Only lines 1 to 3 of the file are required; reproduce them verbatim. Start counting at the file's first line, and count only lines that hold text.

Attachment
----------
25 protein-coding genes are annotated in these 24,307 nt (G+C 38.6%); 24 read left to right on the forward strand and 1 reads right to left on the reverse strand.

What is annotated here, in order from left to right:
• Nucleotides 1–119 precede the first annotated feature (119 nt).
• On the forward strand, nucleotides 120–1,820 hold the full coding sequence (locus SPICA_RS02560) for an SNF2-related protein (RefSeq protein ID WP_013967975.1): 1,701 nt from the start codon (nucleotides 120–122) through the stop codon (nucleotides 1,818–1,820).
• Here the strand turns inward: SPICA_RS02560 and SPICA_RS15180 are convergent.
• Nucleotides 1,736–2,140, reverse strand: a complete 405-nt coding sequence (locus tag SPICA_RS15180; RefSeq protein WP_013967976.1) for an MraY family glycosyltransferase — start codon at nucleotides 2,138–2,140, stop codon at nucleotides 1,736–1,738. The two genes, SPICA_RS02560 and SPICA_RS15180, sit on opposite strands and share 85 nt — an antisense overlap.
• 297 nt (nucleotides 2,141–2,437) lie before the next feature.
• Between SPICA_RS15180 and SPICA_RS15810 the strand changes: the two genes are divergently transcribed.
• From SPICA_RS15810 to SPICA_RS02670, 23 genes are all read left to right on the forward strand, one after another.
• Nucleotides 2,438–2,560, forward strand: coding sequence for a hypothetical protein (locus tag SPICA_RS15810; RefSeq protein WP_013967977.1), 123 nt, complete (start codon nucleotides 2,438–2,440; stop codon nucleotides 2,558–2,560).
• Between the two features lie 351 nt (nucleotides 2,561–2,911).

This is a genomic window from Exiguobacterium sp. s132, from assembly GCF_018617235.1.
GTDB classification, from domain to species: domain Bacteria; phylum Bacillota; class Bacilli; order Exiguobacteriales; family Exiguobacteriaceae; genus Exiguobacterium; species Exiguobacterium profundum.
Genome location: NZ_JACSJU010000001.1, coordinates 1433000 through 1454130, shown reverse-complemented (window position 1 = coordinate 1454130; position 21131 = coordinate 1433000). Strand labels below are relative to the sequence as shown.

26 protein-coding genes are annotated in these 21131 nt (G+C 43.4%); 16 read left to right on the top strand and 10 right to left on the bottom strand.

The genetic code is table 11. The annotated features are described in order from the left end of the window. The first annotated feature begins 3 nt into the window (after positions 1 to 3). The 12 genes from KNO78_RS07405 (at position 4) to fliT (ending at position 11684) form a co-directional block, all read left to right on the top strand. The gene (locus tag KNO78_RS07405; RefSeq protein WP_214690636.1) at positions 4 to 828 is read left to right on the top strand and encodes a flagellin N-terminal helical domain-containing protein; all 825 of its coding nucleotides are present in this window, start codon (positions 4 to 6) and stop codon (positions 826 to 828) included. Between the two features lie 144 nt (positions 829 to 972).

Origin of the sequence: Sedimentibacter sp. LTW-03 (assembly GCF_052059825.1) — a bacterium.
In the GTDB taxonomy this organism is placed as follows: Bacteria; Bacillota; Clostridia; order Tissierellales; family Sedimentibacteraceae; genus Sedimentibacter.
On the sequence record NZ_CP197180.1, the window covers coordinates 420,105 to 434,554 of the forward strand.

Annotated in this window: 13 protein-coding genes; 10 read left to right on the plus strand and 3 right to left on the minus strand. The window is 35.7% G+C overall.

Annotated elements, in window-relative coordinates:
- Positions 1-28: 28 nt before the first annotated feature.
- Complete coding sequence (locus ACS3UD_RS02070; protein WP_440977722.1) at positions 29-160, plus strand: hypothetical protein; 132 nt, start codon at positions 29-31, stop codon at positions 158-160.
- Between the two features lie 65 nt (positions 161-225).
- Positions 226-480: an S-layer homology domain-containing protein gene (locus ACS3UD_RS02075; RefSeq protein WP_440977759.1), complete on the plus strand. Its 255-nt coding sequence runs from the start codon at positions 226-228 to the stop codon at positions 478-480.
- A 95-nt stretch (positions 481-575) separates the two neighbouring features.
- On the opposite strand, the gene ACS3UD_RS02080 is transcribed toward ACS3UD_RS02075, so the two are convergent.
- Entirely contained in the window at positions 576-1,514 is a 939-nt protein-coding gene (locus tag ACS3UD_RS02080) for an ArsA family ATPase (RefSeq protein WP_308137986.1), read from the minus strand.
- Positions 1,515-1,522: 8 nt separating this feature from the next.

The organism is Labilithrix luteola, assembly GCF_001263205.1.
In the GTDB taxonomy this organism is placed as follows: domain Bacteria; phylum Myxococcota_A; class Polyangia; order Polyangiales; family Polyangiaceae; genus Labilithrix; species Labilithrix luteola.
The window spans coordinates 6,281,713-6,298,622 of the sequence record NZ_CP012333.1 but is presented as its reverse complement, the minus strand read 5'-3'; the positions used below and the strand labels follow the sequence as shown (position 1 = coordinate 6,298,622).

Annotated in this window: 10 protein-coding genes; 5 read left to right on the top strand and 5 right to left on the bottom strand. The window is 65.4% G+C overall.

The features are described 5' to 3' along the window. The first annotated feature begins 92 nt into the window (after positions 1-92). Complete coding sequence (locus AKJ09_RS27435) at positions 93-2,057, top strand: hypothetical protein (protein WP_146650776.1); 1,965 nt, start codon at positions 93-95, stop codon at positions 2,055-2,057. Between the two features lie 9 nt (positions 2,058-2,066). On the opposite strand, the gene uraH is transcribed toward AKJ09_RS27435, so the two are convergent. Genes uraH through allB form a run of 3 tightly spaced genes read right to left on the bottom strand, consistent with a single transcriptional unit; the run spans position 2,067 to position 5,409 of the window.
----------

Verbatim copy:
25 protein-coding genes are annotated in these 24,307 nt (G+C 38.6%); 24 read left to right on the forward strand and 1 reads right to left on the reverse strand.

What is annotated here, in order from left to right:
• Nucleotides 1–119 precede the first annotated feature (119 nt).